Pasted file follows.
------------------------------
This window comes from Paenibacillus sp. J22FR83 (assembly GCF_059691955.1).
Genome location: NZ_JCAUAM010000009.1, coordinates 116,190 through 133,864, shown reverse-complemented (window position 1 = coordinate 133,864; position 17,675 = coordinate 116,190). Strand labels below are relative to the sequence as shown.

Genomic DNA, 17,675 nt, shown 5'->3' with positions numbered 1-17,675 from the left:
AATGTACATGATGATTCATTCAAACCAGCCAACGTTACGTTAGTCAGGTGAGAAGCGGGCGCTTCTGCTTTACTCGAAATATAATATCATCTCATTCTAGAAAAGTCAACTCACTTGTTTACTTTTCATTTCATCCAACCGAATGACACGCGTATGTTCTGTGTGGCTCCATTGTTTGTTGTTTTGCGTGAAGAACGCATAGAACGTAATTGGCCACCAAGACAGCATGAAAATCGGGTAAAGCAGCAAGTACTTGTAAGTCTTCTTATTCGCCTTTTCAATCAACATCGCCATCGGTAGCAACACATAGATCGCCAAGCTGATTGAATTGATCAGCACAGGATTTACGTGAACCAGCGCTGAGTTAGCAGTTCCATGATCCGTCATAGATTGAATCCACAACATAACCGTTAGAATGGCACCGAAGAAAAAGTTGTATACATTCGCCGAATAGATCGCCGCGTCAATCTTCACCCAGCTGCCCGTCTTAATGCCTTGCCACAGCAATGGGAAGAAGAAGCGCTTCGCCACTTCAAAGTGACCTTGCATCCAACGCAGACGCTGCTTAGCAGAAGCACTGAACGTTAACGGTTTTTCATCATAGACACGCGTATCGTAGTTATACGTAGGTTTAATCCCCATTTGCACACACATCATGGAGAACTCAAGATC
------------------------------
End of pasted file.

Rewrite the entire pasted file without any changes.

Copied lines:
This window comes from Paenibacillus sp. J22FR83 (assembly GCF_059691955.1).
Genome location: NZ_JCAUAM010000009.1, coordinates 116,190 through 133,864, shown reverse-complemented (window position 1 = coordinate 133,864; position 17,675 = coordinate 116,190). Strand labels below are relative to the sequence as shown.

Genomic DNA, 17,675 nt, shown 5'->3' with positions numbered 1-17,675 from the left:
AATGTACATGATGATTCATTCAAACCAGCCAACGTTACGTTAGTCAGGTGAGAAGCGGGCGCTTCTGCTTTACTCGAAATATAATATCATCTCATTCTAGAAAAGTCAACTCACTTGTTTACTTTTCATTTCATCCAACCGAATGACACGCGTATGTTCTGTGTGGCTCCATTGTTTGTTGTTTTGCGTGAAGAACGCATAGAACGTAATTGGCCACCAAGACAGCATGAAAATCGGGTAAAGCAGCAAGTACTTGTAAGTCTTCTTATTCGCCTTTTCAATCAACATCGCCATCGGTAGCAACACATAGATCGCCAAGCTGATTGAATTGATCAGCACAGGATTTACGTGAACCAGCGCTGAGTTAGCAGTTCCATGATCCGTCATAGATTGAATCCACAACATAACCGTTAGAATGGCACCGAAGAAAAAGTTGTATACATTCGCCGAATAGATCGCCGCGTCAATCTTCACCCAGCTGCCCGTCTTAATGCCTTGCCACAGCAATGGGAAGAAGAAGCGCTTCGCCACTTCAAAGTGACCTTGCATCCAACGCAGACGCTGCTTAGCAGAAGCACTGAACGTTAACGGTTTTTCATCATAGACACGCGTATCGTAGTTATACGTAGGTTTAATCCCCATTTGCACACACATCATGGAGAACTCAAGATC